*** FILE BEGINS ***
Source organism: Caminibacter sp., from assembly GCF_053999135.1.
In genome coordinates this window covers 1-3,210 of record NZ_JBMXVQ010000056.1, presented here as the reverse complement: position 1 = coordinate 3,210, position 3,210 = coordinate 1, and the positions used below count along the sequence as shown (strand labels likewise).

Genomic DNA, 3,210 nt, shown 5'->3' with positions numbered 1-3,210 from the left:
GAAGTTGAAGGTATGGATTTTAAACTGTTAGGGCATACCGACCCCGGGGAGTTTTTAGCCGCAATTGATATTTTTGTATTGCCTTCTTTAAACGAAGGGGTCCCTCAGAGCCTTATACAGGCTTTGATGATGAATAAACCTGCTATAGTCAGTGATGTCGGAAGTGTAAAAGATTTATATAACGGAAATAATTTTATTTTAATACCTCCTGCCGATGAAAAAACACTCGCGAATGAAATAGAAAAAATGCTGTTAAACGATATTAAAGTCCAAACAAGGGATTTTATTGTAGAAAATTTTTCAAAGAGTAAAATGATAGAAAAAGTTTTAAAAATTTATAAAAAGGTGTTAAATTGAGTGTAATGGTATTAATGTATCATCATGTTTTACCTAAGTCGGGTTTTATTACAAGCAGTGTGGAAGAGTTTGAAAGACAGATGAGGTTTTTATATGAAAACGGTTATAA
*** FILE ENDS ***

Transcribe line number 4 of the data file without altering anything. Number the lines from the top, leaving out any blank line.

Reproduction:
GAAGTTGAAGGTATGGATTTTAAACTGTTAGGGCATACCGACCCCGGGGAGTTTTTAGCCGCAATTGATATTTTTGTATTGCCTTCTTTAAACGAAGGGGTCCCTCAGAGCCTTATACAGGCTTTGATGATGAATAAACCTGCTATAGTCAGTGATGTCGGAAGTGTAAAAGATTTATATAACGGAAATAATTTTATTTTAATACCTCCTGCCGATGAAAAAACACTCGCGAATGAAATAGAAAAAATGCTGTTAAACGATATTAAAGTCCAAACAAGGGATTTTATTGTAGAAAATTTTTCAAAGAGTAAAATGATAGAAAAAGTTTTAAAAATTTATAAAAAGGTGTTAAATTGAGTGTAATGGTATTAATGTATCATCATGTTTTACCTAAGTCGGGTTTTATTACAAGCAGTGTGGAAGAGTTTGAAAGACAGATGAGGTTTTTATATGAAAACGGTTATAA